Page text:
As Formula 1's popularity continues to soar, F1 23 marks EA's earliest release of its annual racing simulator offering. This year is all about improving the core foundation of the sim, bringing back a drama-filled story mode, and improving upon its social experience with the new F1 World hub. The real question is, with car technology remaining mostly unchanged from the prior season, is F1 23 worth the upgrade cost or is it just a roster update covered by a shiny coat of fresh carbon fiber? Let's dig into it.
Drama returns to Braking Point
Netflix really turned the Formula 1 world upside down when it debuted Drive to Survive several years ago, offering a behind-the-scenes look at the world's premier racing series. While much of its stories are likely exaggerated and finely tuned to showcase as much drama as possible, it is also at least in part responsible for the creation of the Braking Point story mode. First appearing in F1 21, Braking Point follows rookie driver Aiden Jackson as he makes his mark on the world's grandest circuits. While Braking Point took a year off in last year's F1 22 release, it is now back and sees Aiden pairing up with his rival, Devon Butler, on a brand-new team. If that's not straight out of a Formula 1 soap opera script, I don't know what is.
Not only do you step into the racing suit of Aiden, you'll also take turns making decisions as the new team boss of Konnersport Racing. Your decisions off the track will have an impact on team reputation, morale, and technological advancement. Oh, and the team is of course heavily funded by Devon Butler's father, providing the already cocky driver more ammunition to play the spoiled rich kid driver. No relation to any real world father-son teams intended, I'm sure.
Braking Point can be an entertaining distraction from the more serious racing modes on offer, but it also comes with unique challenges. To maximize dramatic effect, you're usually thrust into the middle of a race and given specific goals to accomplish. This can be a tough ask, with unknown tracks, unfamiliar cars, and at times frankly outrageous goals. In one of the early chapters you take the seat of Callie Mayer, a rising F2 star, in Zandvoort. While this is a familiar track to most F1 racers, the handling of the F2 car seemed clumsy and at times downright broken. This made the goal of winning the race from 12th position after a Ferrari-esque pit stop maneuver more annoying than it should have been.
In the end, whether you'll enjoy Braking Point or not will depend heavily on how much you enjoy role-playing an F1 team during a season of Netflix's Drive to Survive. I found it to be a welcome return that provides a bit of variety from my usual, more clinical, racing experience. If you think that Drive to Survive is a soap opera aimed at creating drama out of thin air, then Braking Point will have you cringing. Fortunately, there are plenty of other ways for you to hit the track in F1 23.
The F1 World is yours
A new addition to the F1 series is F1 World. This hub replaces F1 Life, last year's poor attempt at creating a centralized place to participate in race and race-related events. With F1 World, EA is introducing what appears to be a more fleshed out central area to launch solo and multiplayer activities. Each activity will reward a variety of different experience points, tech upgrades, team staff contracts, boosts, performance mods, reputation levels, and ultimately impact your license level. If that sounded like a lot of things to keep track of, it is. Ultimately, your license level is what determines which series you can participate in and who you will be facing off against in ranked online modes. When you initially begin in F1 World, you start at a tier where each series offers assists, has crash damaged disabled, and allows you to get familiar with the onslaught of upgrades and points coming your way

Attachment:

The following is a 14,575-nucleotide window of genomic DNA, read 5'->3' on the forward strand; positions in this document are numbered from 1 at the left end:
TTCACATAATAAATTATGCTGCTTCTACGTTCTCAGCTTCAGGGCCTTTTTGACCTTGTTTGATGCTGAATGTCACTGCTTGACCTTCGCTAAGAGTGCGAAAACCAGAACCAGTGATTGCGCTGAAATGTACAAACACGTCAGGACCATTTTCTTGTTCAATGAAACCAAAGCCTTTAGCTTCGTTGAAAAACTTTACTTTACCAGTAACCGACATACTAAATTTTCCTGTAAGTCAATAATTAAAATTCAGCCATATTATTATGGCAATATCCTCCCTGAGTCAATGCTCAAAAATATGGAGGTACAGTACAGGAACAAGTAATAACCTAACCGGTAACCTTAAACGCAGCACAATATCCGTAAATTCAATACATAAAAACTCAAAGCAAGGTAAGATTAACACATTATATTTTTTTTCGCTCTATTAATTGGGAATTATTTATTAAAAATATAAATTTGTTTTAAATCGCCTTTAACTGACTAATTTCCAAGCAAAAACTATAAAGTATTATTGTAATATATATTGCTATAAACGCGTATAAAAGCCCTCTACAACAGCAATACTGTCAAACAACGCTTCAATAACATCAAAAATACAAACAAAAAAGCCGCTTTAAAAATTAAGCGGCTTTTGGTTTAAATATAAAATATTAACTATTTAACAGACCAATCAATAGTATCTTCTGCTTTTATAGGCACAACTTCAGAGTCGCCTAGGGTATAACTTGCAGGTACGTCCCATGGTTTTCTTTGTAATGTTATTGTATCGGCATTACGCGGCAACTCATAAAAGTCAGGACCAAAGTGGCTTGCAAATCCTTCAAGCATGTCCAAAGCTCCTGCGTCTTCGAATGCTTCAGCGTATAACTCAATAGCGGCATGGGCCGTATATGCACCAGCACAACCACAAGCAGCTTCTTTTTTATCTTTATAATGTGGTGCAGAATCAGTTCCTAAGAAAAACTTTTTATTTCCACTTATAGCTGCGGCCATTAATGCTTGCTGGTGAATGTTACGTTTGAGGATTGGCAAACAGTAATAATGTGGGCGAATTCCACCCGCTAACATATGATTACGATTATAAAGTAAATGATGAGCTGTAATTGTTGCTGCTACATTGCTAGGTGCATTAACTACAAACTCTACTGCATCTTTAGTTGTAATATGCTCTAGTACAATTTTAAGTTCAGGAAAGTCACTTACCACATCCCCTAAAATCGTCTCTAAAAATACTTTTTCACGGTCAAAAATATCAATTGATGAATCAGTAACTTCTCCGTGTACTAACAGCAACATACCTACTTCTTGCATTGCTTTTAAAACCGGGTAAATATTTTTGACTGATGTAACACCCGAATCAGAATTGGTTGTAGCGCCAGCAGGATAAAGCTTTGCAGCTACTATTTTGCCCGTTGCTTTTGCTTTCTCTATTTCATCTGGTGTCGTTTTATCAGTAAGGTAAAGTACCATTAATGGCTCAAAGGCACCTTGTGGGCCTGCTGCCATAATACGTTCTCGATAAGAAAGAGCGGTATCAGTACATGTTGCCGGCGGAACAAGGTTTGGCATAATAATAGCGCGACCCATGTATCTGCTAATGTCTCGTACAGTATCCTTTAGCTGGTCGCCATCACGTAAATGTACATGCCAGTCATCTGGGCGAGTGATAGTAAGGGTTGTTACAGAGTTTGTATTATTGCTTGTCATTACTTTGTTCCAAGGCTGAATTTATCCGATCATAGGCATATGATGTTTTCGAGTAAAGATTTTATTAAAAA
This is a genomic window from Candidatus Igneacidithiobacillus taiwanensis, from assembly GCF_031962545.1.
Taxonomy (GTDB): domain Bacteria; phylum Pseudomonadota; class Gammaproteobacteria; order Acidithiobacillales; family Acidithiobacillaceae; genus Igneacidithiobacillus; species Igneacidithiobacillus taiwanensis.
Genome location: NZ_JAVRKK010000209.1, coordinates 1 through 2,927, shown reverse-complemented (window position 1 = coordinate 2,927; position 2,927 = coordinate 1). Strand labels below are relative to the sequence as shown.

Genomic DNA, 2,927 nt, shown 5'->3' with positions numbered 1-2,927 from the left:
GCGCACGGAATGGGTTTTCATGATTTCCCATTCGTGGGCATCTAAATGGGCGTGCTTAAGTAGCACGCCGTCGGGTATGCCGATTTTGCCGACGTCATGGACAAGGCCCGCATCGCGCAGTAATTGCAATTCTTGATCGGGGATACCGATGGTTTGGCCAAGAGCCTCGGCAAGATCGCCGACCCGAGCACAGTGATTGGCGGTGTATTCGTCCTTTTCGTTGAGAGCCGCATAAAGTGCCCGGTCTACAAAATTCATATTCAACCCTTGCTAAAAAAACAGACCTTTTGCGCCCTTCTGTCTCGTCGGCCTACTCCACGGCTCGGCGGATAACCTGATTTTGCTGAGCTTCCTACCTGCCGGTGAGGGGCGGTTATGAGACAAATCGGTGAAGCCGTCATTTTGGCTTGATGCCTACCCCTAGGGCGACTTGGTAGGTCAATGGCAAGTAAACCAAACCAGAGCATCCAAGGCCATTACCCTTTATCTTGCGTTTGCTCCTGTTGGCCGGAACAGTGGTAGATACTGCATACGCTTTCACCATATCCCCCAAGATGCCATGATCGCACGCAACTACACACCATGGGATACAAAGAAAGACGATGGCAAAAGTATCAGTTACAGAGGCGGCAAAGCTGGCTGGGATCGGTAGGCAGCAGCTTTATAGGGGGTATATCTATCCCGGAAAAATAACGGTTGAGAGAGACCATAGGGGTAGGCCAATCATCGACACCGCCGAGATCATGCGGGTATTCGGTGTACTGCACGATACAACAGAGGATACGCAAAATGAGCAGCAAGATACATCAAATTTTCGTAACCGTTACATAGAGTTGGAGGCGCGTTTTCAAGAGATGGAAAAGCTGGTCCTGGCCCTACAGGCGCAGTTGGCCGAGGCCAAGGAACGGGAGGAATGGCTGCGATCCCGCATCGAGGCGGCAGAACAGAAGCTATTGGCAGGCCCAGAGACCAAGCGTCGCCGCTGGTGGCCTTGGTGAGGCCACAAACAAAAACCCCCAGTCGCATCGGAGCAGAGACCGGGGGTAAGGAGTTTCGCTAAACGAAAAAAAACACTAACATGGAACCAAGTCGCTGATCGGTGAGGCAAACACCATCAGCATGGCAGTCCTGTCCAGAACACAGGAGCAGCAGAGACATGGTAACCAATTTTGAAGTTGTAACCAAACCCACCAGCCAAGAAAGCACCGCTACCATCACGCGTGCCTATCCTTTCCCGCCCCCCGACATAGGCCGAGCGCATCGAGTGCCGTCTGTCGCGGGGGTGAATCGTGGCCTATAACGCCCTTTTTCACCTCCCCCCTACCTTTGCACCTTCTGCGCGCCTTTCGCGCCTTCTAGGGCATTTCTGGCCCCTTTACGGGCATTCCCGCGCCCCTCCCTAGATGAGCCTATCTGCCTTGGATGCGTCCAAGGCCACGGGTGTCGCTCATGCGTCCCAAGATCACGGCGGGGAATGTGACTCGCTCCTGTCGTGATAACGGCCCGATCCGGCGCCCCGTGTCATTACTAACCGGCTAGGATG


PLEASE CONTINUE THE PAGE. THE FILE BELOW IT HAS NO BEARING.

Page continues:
For more advanced drivers, there's no way to skip those lower tiers, so be prepared to breeze past much of the early content. You'll quickly find yourself upgrading four different areas of your car that improve performance, and handing out lucrative contracts to four staff areas, which similarly improve your level and unlock new tiers. F1 World isn't likely to appeal to players who want the full race experience, as most of the events focus on participating in shorter races. Throughout those races, you will complete certain requirements, and grow your skills as a driver. An Australia-specific series entry, for example, is aimed at weening drivers off the racing line assist. A noble goal, but poorly implemented, as the first session included the racing line and the second simply turned it off. Not much of an actual training regimen there, but I suppose it offers a bit of variety.
For those that enjoy multiplayer events, F1 World offers not only online series, but an overhauled ranked system with daily, weekly, and seasonal competitions. It features divisions along with promotions and demotions depending on your performance. Along the way, you'll keep earning Podium Pass XP, tech and staff upgrades, and a number of other currencies used to customize and improve your car and living arrangements. Yes, you can still customize your apartment with furniture and stock your garage with cars. A fun addition is the Compendium, a sticker album that can be filled with collectible images of Formula 1 history.